Building From The Ground Up: The State Of Martech In New Zealand
New Zealand is lagging in martech adoption by global standards, but talent and AI-driven technology are keys to closing the gap.
by Suzanne Steele
posted on 09-19-2019
Three things are essential to delivering exceptional customer experiences in today’s experience economy: technology, talent, and data.
But when it comes to the first pillar, some markets are more advanced than others, especially regarding their marketing technology (martech) capabilities, and the New Zealand market is still evolving.
Adobe and FCB New Zealand recently partnered to examine the state of martech adoption, capability and investment in New Zealand. The report, titled New Zealand MarTech 2019 State of the Union, found that lack of investment in talent and technology were the biggest barriers to widespread adoption.
That said, getting to a more customer experience-focused, martech-powered place is quite attainable. Here’s where the region is right now and where it needs to be going forward to ensure New Zealand businesses can better compete in an increasingly experience-focused global market.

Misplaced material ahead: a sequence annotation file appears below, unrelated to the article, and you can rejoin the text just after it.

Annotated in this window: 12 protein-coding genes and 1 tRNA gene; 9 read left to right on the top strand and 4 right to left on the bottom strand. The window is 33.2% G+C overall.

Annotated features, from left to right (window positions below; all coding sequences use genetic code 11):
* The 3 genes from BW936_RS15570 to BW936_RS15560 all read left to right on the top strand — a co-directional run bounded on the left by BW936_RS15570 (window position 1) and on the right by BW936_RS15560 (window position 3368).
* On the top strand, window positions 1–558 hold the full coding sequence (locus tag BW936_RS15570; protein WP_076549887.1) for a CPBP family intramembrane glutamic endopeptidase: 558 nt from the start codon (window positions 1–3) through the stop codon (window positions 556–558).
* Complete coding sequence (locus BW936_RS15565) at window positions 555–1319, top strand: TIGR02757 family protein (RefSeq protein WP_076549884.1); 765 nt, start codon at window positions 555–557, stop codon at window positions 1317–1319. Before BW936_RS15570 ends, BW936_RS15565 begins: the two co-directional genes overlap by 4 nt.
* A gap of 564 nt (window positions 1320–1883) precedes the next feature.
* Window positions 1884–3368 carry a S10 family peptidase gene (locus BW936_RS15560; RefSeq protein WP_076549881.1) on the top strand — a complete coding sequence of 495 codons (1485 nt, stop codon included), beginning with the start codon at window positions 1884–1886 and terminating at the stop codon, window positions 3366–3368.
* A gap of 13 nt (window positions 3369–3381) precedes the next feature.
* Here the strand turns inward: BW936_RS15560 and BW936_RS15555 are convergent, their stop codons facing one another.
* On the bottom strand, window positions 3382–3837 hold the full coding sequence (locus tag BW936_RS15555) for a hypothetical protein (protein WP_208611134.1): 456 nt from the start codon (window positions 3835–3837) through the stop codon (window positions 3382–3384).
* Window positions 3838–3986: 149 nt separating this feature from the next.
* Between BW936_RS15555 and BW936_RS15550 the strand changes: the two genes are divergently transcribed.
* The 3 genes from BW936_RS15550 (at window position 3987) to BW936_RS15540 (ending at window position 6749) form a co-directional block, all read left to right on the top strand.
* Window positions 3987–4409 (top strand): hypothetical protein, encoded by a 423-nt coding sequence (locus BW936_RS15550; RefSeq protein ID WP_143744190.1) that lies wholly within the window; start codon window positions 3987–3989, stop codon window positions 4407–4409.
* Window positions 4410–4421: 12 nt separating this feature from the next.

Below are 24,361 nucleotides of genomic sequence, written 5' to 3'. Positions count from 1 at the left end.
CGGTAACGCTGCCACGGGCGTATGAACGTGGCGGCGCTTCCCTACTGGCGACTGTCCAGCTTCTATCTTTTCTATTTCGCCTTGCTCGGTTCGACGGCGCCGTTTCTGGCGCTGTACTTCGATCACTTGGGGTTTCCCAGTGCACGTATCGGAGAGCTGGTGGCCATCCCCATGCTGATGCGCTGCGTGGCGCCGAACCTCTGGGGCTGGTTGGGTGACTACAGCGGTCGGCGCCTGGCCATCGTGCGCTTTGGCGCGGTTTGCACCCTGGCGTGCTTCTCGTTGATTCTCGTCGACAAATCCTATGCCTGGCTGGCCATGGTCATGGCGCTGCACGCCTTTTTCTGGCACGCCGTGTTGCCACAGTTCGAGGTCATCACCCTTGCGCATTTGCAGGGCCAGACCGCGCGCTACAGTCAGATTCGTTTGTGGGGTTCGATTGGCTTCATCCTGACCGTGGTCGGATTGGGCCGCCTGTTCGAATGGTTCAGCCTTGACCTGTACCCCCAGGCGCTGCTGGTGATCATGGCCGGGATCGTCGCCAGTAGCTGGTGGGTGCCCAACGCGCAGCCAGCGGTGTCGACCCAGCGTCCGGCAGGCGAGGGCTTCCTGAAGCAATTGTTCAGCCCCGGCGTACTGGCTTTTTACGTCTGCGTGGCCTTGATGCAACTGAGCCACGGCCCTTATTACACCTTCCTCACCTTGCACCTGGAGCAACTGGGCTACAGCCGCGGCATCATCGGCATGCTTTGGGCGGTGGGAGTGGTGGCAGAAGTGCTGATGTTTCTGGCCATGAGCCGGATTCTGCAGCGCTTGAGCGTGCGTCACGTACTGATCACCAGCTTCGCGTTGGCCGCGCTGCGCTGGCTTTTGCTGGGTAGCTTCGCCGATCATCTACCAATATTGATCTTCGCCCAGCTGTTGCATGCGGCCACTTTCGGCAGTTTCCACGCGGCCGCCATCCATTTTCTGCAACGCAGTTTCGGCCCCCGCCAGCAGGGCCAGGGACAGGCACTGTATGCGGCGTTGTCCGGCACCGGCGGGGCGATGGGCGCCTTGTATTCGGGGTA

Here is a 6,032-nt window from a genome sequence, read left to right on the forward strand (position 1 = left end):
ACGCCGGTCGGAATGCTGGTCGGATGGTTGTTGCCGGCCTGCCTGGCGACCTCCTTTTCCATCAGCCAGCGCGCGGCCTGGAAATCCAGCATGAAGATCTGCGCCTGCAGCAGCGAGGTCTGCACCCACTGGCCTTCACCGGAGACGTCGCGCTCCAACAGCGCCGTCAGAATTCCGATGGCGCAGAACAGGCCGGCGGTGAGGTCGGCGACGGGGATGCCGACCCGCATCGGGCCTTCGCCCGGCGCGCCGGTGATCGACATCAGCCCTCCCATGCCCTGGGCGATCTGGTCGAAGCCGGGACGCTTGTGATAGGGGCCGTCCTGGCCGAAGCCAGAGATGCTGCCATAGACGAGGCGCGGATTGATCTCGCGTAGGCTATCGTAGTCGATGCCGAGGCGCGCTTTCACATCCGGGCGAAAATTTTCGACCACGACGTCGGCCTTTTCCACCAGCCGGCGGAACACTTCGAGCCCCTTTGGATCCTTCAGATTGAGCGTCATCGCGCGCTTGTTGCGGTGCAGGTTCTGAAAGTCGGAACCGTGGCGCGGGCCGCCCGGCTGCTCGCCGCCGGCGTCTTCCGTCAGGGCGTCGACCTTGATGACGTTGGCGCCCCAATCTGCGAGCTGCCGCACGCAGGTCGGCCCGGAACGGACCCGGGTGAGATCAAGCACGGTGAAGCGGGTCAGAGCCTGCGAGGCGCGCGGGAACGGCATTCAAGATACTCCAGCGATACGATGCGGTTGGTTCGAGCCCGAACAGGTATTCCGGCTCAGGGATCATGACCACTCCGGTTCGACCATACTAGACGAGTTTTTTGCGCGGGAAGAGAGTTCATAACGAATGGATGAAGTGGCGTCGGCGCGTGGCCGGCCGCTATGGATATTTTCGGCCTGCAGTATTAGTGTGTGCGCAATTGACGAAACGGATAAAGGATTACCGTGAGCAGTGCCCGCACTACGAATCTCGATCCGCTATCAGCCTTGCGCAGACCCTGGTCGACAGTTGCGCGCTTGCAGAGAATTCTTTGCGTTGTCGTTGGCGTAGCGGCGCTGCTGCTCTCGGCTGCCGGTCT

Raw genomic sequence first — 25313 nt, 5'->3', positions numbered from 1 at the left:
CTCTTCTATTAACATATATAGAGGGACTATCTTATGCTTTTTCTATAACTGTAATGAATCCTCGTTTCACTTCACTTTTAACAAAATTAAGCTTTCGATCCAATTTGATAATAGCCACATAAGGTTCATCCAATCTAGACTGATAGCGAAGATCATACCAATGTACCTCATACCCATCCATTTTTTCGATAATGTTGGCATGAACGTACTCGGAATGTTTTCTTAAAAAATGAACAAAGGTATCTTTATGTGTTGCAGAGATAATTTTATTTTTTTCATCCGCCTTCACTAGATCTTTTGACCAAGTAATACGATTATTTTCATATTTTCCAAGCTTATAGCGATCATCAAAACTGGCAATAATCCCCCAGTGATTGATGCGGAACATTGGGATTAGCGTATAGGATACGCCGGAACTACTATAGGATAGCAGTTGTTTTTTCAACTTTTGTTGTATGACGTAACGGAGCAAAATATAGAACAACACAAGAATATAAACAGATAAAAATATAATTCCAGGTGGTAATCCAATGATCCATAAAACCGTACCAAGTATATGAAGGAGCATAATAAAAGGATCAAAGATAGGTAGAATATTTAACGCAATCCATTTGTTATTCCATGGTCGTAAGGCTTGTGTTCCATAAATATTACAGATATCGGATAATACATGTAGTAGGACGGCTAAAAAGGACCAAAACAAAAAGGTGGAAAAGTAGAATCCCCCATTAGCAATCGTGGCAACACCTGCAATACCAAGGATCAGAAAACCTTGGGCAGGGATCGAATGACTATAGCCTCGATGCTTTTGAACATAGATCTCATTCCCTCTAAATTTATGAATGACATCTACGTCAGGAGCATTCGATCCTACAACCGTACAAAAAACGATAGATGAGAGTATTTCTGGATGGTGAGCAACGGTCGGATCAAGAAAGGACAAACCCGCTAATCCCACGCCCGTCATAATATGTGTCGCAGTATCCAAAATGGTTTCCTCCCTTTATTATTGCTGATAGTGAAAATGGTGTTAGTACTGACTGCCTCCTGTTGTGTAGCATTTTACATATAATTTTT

Key challenges and opportunities
Adobe and FCB New Zealand surveyed marketing technology professionals from SMBs to large enterprises from a cross-section of industries including retail, manufacturing, financial services, software technology, government, healthcare, and education.
These industries are at various stages of martech adoption, yet most marketers in the region understand the importance of the technology, the survey found. However, there is still a huge gap in capability.
These are some of the key trends the survey uncovered:
- New Zealand marketers use three key technologies: 80 per cent use web analytics, 75 per cent use CRM and 71 per cent use a CMS.
- Their tech stack is fragmented: 44 per cent of New Zealand marketers use one to three different technology vendors, while 85 per cent use less than seven. Most marketers said these technologies didn’t integrate seamlessly.
- Marketers aren’t using first-party data optimally: fewer than 40 per cent of respondents use first-party data in paid media.
- Martech capabilities should be a priority: 51 per cent of marketers believe martech is critical to their success, but 75 per cent said their organisations had only basic-to-average capabilities.
- Talent and funding are key challenges: 44 per cent of respondents said funding is key to improving martech capabilities, while 45 per cent said the same about talent.
Survey respondents also said their main goals over the coming year would be to improve marketing efficiency, expand customer engagement throughout the sales cycle, streamline lead management, improve sales alignment, and increase investment in marketing automation.
That said, businesses will need to build their talent pipeline, bridge data silos and maximise the potential of emerging technologies such as artificial intelligence (AI) and machine learning to accomplish these goals and gain a competitive advantage.
Forging a path for martech success